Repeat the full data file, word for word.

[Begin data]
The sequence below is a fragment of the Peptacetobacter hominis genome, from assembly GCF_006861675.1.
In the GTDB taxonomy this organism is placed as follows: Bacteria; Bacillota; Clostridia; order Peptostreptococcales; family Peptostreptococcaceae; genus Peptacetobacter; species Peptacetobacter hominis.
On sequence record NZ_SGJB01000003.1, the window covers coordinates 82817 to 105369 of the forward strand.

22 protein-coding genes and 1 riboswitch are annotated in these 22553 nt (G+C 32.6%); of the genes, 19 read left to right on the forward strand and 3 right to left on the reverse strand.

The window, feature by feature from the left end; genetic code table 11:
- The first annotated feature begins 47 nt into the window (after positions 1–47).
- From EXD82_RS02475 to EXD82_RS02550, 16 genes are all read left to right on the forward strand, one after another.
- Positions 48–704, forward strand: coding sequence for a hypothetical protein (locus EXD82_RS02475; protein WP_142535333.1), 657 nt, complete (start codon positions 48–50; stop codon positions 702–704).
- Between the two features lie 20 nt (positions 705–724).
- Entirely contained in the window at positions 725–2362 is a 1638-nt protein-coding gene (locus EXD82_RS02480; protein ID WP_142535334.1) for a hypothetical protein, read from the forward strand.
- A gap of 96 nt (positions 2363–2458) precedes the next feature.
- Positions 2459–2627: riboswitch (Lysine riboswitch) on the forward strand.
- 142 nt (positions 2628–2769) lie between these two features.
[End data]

The sequence below is a fragment of the Peptacetobacter hominis genome, from assembly GCF_006861675.1.
In the GTDB taxonomy this organism is placed as follows: Bacteria; Bacillota; Clostridia; order Peptostreptococcales; family Peptostreptococcaceae; genus Peptacetobacter; species Peptacetobacter hominis.
On sequence record NZ_SGJB01000003.1, the window covers coordinates 82817 to 105369 of the forward strand.

22 protein-coding genes and 1 riboswitch are annotated in these 22553 nt (G+C 32.6%); of the genes, 19 read left to right on the forward strand and 3 right to left on the reverse strand.

The window, feature by feature from the left end; genetic code table 11:
- The first annotated feature begins 47 nt into the window (after positions 1–47).
- From EXD82_RS02475 to EXD82_RS02550, 16 genes are all read left to right on the forward strand, one after another.
- Positions 48–704, forward strand: coding sequence for a hypothetical protein (locus EXD82_RS02475; protein WP_142535333.1), 657 nt, complete (start codon positions 48–50; stop codon positions 702–704).
- Between the two features lie 20 nt (positions 705–724).
- Entirely contained in the window at positions 725–2362 is a 1638-nt protein-coding gene (locus EXD82_RS02480; protein ID WP_142535334.1) for a hypothetical protein, read from the forward strand.
- A gap of 96 nt (positions 2363–2458) precedes the next feature.
- Positions 2459–2627: riboswitch (Lysine riboswitch) on the forward strand.
- 142 nt (positions 2628–2769) lie between these two features.